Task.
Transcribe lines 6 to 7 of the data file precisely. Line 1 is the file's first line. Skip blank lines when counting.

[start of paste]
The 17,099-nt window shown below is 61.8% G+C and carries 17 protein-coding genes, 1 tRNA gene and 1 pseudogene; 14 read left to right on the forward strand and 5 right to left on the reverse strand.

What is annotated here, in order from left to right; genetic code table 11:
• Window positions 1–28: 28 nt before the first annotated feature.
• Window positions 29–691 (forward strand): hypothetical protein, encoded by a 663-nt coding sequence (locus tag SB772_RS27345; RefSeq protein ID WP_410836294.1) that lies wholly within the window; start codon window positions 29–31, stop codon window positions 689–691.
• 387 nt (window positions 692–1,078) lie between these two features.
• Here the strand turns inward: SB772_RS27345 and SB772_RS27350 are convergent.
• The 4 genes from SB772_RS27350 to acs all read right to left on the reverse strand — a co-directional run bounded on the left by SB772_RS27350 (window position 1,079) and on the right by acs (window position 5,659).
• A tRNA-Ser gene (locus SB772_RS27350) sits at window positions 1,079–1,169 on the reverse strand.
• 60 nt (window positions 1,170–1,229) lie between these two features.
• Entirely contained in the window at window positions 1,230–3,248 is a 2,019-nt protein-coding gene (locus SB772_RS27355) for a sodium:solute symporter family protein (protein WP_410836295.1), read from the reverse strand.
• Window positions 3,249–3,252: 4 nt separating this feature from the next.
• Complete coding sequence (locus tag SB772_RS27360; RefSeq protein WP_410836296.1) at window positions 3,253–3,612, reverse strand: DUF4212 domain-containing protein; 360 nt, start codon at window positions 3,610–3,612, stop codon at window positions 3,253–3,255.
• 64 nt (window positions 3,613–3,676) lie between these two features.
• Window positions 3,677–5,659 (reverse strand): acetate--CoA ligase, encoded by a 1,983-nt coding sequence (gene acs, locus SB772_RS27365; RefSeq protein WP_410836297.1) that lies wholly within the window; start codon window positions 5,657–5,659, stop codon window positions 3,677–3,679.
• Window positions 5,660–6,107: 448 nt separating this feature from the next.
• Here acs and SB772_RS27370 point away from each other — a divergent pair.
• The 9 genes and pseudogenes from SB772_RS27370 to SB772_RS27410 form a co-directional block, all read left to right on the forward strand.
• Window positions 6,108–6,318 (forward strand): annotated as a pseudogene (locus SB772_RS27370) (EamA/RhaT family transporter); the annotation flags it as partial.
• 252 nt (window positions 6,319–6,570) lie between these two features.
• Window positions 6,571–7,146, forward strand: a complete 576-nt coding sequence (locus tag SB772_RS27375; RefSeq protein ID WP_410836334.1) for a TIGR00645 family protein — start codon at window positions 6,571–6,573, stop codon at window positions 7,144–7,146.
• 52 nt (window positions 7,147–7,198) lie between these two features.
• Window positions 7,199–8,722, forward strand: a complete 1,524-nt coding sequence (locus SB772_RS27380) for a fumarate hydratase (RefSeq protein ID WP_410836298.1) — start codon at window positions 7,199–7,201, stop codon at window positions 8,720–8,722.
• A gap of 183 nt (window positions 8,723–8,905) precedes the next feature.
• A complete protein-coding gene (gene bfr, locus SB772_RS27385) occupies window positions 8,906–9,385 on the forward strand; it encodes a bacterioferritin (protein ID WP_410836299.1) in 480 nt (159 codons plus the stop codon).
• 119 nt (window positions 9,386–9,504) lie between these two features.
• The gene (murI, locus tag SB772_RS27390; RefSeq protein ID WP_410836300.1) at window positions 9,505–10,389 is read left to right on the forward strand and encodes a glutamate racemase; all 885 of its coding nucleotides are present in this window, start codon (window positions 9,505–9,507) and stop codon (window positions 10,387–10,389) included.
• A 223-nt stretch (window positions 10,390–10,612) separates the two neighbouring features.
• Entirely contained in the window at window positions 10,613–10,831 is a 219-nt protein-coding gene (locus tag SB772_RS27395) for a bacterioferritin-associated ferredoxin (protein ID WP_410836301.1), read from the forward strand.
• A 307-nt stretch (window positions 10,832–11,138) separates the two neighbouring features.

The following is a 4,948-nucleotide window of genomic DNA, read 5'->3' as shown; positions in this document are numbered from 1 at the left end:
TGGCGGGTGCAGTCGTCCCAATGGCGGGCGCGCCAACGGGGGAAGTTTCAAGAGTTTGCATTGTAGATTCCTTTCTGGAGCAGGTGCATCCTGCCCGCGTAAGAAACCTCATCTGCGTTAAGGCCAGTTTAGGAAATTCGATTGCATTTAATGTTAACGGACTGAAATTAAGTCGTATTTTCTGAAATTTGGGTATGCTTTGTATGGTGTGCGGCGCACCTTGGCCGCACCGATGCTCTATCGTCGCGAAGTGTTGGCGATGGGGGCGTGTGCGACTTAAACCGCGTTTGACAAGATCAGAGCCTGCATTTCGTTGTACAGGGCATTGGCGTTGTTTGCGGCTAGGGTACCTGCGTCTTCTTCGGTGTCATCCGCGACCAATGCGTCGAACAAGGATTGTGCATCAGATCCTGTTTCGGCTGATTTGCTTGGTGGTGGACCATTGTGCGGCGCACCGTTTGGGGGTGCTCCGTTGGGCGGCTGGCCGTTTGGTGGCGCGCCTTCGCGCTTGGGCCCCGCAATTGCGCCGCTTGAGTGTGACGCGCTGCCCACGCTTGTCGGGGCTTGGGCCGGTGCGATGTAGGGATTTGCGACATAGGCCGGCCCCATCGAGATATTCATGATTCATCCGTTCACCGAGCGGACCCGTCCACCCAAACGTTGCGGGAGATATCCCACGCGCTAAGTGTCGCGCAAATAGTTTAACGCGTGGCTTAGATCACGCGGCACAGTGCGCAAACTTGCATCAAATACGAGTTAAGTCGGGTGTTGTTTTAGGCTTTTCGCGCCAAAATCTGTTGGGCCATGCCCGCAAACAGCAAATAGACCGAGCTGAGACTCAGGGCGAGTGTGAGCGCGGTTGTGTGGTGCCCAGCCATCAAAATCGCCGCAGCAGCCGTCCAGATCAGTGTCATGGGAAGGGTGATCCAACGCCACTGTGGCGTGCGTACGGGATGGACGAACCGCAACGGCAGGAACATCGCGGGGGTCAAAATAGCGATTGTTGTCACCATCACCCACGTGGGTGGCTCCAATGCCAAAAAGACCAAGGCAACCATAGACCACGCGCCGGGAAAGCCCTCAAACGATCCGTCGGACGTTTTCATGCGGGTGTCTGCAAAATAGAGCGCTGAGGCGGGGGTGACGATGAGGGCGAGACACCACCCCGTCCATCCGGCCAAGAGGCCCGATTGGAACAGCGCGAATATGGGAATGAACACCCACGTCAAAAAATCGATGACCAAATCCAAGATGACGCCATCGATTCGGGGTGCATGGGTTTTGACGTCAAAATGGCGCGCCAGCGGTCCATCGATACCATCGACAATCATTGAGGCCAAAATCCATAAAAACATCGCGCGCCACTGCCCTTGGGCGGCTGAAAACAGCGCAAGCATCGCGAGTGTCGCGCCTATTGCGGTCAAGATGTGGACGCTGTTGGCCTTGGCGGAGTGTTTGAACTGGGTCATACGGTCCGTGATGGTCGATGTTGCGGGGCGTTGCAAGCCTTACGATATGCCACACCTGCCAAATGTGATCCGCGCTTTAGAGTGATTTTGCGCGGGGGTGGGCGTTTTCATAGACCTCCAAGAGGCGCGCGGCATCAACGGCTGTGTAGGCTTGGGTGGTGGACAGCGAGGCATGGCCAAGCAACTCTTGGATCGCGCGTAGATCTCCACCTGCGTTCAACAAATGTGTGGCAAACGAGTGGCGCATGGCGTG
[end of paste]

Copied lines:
• Here the strand turns inward: SB772_RS27345 and SB772_RS27350 are convergent.
• The 4 genes from SB772_RS27350 to acs all read right to left on the reverse strand — a co-directional run bounded on the left by SB772_RS27350 (window position 1,079) and on the right by acs (window position 5,659).